How a round with Tiger Woods led Jon Rahm back to winning 

Jon Rahm and Tiger Woods during the final round of this year's Masters.

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Jon Rahm was in a top-player-in-the-world mini-slump. 

What’s the difference between a mini-slump and the one Rahm was stuck in? He can tell you all about it. In fact, he has over the past few months. A sampling: 

Said Rahm in March at the WGC-Match Play: “I’m kind of getting tired of answering the same question every single week. When you’re No. 1 off the tee and top 10 in strokes gained approach, my putting stats are not going to be top 20. It’s absolutely impossible unless I’m winning every single week by eight. Kind of how it goes.

Jon Rahm
Jon Rahm leads from start to finish to win Mexico Open
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“Is it as good as it could be? No, but I think it shows in the stats worse than it actually feels just because I’m hitting so many greens and hitting it so good. Again, I feel like I’ve said it a few times, it’s not as bad as it looks; it feels a lot better than it looks. Maybe I haven’t gotten the results yet, but I’m not worried about it.”

Said Rahm earlier in March at the Players Championship: “I know the stats, don’t worry. I don’t need to know that it’s not going well. Yeah, I’m working on some stuff. I’ve been working on changing some things, and sometimes things get worse, apparently. Stats are not everything. There’s certain things I’ve gotten a lot better, but it’s a combination of things. My ball-striking has been so good, as well, that if I miss two greens a round and don’t get up-and-down on one of them because I left myself in a bad spot, the stats are not going to show that it’s really good. So yeah, I’m working on things.”

And so on. 

Essentially, when you play to a higher standard, you tend to be held to one. Is it unfair? You bet. You can’t win ’em all. Still, Rahm hadn’t won anything since last June (though he posted eight top 10s before last week), he had fallen from his spot atop the world rankings (all the way to … third, and now he’s second) and, somewhat alarmingly, his play on and around the greens was off, as he alluded to above. 

jon rahm callaway driver
This low-spinning driver powered Jon Rahm’s victory at the Mexico Open
By: James Colgan

Of course now, just like that, the top-player-in-the-world mini-slump is over. At the Mexico Open, Rahm won. He led from Thursday to Sunday. He heads into a stretch of three major championships over the next three months with momentum. His golf looks rather simple again.

And just how does a top player in the world bust a top-player-in-the-world mini-slump? That’s simple, too. Because that’s it: simplicity. The answer even has a Tiger Woods connection. The two had played the final round at the Masters together, and somewhere on that Sunday in Augusta, it hit him.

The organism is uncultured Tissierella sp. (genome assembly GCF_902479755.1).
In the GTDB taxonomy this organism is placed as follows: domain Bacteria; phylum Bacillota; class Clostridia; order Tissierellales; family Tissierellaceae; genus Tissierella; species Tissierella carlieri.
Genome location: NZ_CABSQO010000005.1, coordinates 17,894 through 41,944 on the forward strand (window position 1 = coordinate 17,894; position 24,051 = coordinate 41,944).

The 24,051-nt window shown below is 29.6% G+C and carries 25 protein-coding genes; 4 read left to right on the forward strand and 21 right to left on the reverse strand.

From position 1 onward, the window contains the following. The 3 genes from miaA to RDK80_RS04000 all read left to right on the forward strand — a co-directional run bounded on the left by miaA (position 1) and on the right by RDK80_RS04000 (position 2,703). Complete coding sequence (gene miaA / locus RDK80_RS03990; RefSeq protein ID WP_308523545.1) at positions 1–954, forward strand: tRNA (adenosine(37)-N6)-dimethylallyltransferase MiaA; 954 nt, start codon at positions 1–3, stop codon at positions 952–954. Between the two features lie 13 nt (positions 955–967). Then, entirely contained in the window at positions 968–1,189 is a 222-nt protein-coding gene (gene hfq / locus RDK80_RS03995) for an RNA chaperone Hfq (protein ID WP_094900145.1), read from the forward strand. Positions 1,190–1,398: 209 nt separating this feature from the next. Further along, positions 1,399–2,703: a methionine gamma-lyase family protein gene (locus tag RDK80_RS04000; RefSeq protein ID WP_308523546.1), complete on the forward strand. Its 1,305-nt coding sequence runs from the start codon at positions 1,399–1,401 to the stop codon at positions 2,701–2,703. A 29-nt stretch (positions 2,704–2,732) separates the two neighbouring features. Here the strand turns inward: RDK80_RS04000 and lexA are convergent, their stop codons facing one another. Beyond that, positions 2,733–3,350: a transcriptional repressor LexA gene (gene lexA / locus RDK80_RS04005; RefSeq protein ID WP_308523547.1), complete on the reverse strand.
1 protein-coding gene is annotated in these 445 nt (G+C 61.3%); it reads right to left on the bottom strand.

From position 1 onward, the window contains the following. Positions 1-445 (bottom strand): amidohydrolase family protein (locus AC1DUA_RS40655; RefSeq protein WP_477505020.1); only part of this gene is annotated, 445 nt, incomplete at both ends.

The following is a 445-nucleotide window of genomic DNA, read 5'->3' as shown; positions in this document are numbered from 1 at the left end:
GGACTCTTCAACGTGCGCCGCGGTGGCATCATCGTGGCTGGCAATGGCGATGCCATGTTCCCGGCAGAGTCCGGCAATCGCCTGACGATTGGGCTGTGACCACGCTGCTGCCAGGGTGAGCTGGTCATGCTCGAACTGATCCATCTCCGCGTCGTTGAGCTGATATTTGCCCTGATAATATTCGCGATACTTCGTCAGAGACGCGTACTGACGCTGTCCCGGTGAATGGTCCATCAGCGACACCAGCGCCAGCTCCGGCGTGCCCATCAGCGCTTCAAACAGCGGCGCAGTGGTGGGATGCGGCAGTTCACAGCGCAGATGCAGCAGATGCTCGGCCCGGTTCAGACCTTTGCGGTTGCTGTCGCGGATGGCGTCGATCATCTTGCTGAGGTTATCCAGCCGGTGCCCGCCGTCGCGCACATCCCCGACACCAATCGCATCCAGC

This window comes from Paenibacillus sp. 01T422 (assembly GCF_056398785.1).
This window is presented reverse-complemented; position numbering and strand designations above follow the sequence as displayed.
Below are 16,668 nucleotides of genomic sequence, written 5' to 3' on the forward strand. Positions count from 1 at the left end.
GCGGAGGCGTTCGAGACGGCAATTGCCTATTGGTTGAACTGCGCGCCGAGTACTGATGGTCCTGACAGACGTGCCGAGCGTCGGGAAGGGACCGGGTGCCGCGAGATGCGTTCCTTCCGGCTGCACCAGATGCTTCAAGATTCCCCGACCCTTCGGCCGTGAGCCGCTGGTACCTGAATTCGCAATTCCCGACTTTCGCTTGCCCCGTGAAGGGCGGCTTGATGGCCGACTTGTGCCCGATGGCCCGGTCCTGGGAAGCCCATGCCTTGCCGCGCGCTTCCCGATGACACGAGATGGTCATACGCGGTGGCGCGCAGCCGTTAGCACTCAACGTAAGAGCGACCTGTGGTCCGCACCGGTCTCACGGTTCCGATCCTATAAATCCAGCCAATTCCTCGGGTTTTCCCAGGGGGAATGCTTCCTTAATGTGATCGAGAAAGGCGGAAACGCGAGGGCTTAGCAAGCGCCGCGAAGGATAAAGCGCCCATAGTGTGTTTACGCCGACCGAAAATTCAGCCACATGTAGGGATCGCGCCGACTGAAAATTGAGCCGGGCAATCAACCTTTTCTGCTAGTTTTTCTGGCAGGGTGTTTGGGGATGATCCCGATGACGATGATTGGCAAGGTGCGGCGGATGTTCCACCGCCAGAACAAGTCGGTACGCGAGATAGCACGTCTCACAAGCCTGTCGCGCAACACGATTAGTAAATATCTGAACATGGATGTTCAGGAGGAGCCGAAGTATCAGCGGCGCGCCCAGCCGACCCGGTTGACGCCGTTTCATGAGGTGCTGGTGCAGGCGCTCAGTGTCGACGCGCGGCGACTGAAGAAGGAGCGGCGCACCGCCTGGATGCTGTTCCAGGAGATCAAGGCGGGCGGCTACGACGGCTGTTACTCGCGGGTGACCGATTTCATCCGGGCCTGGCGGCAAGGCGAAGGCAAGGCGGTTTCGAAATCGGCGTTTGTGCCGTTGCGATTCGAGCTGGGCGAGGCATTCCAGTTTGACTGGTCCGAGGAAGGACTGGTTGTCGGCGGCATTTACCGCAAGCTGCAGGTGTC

“It’s just how the game is,” Rahm said Sunday night. “I knew I was improving, I knew I was seeing results, and this week has proven that. I think that Sunday with Tiger at Augusta gave me quite a bit of confidence. I was a little bit technical in my approach, a little too technical. I’m a feel player, and that Sunday I told myself, just go out there and hit the golf ball, make shots, see the ball flight and execute, and I shot a three-under without having my best stuff on a tough day.

Jon Rahm congratulates Phil Mickelson at 2021 PGA Championship
‘Everything can be rectified’: Jon Rahm defends Phil Mickelson’s legacy
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“So I applied the same thing this week, minimal technical thoughts and just visualizing ball flight of the shot and getting back to my true self, and I truly saw the difference. My iron game was really, really solid, especially into the wind. Those shots into the wind on 8, 9, 13 — 13 went long, but it was still great — and 17, they’re not easy shots, and I was able to hit really, really good ones.

“Sometimes we deviate from our path, but this time we didn’t, and I’m happy to get my first win and get back up there in the FedExCup standings and hopefully get my second one soon.”

From a slump. To a potential streak.

Oh, and another thing.  

“I got a little tired about answering questions about stats and putting and short game and this and that,” Rahm said.

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Nick Piastowski

Nick Piastowski

Golf.com Editor

Nick Piastowski is a Senior Editor at Golf.com and Golf Magazine. In his role, he is responsible for editing, writing and developing stories across the golf space. And when he’s not writing about ways to hit the golf ball farther and straighter, the Milwaukee native is probably playing the game, hitting the ball left, right and short, and drinking a cold beer to wash away his score. You can reach out to him about any of these topics — his stories, his game or his beers — at nick.piastowski@golf.com.